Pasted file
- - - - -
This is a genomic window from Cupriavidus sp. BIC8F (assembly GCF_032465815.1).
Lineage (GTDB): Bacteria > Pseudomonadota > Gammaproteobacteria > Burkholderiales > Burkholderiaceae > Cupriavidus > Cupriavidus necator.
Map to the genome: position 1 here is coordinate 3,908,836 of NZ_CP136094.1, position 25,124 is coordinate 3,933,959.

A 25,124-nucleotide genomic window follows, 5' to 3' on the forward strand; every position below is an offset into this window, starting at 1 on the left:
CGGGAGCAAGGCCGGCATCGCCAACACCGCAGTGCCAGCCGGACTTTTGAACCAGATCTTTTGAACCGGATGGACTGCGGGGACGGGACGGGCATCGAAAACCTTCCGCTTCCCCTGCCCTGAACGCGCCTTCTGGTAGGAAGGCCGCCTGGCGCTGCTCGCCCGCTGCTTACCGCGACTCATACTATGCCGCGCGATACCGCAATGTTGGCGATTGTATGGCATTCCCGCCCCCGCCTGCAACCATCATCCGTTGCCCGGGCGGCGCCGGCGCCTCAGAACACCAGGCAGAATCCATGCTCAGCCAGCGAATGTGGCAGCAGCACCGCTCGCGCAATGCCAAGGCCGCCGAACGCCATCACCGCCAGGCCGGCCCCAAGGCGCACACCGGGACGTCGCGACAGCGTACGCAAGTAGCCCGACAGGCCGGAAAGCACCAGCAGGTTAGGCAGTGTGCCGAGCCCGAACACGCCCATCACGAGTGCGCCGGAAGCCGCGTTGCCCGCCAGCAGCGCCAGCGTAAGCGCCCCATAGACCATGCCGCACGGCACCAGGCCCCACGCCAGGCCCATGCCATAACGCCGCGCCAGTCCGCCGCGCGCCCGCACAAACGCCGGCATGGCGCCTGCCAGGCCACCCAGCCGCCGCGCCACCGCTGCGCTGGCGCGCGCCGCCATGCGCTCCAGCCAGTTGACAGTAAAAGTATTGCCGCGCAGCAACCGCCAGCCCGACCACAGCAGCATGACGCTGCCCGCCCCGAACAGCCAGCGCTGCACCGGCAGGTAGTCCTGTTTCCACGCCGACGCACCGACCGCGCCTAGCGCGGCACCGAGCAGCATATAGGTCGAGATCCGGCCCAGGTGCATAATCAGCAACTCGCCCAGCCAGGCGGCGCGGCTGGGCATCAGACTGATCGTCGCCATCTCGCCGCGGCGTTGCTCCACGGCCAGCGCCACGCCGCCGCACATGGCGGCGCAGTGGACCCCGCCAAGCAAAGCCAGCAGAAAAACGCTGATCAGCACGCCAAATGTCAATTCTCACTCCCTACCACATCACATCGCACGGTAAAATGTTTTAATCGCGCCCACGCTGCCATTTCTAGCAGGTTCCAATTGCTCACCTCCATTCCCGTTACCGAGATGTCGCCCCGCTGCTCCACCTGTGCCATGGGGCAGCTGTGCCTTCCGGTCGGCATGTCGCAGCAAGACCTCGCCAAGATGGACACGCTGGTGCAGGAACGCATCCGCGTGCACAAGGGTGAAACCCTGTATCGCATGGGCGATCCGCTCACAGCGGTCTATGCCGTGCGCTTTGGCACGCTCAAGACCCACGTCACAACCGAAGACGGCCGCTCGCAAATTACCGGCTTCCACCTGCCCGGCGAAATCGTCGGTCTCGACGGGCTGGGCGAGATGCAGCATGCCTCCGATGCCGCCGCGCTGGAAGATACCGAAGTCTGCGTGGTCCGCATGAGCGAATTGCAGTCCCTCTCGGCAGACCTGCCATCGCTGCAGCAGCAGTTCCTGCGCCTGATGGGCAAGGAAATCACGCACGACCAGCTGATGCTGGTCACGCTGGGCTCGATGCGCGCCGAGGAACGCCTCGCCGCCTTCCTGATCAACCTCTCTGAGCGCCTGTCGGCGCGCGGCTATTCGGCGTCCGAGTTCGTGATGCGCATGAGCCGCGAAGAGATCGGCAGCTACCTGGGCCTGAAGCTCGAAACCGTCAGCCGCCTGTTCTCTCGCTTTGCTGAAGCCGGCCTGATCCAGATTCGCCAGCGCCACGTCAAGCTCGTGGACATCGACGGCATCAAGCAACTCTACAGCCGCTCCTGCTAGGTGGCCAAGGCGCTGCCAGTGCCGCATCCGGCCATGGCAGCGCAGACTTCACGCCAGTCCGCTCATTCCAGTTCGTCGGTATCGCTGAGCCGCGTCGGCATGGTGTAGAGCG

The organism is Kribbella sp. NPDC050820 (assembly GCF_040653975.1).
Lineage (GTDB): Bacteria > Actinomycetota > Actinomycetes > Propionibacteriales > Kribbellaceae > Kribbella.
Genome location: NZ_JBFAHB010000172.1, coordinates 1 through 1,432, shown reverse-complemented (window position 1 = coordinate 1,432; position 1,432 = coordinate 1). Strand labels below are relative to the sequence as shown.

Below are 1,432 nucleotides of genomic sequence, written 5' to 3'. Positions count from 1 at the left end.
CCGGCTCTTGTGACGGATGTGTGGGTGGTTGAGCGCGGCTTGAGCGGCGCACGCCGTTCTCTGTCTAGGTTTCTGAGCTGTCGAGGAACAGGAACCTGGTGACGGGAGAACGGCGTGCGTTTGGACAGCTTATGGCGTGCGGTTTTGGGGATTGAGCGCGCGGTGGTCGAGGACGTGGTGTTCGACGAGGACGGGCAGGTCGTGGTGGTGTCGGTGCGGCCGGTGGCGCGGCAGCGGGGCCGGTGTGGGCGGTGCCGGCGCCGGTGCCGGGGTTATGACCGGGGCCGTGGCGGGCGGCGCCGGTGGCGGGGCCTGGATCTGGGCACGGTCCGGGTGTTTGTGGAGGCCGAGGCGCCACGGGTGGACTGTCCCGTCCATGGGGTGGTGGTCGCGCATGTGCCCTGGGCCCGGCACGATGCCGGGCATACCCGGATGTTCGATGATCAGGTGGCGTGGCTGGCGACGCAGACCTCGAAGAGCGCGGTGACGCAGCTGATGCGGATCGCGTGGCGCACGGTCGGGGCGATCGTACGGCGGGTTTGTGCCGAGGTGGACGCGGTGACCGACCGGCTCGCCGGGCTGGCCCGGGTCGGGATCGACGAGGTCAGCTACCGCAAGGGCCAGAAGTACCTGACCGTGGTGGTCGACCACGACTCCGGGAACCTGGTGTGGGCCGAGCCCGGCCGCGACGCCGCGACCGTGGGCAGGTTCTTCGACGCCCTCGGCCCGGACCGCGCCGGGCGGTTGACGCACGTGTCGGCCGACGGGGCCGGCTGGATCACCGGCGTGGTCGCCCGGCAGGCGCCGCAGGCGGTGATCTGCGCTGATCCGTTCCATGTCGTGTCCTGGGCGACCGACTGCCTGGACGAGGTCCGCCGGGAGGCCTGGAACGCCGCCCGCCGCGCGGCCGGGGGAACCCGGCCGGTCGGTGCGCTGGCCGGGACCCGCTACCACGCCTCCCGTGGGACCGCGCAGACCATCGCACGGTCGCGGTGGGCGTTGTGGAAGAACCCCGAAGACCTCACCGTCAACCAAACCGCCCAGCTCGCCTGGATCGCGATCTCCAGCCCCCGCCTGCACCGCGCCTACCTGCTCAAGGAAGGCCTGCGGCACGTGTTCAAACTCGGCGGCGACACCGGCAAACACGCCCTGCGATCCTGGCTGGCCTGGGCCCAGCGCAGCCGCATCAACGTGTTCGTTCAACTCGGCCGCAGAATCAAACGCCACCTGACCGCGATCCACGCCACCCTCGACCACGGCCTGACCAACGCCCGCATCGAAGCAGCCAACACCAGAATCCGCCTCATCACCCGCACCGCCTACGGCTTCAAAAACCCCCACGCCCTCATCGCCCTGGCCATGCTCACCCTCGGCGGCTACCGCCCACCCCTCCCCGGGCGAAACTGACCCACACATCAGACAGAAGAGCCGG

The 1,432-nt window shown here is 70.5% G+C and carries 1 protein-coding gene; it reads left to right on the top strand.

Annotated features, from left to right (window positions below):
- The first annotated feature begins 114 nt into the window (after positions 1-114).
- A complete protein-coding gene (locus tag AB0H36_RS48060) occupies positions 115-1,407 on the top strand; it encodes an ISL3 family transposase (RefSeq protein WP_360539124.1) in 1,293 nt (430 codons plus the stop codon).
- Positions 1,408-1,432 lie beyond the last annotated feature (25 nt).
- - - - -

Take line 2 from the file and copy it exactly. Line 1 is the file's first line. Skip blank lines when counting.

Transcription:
Lineage (GTDB): Bacteria > Pseudomonadota > Gammaproteobacteria > Burkholderiales > Burkholderiaceae > Cupriavidus > Cupriavidus necator.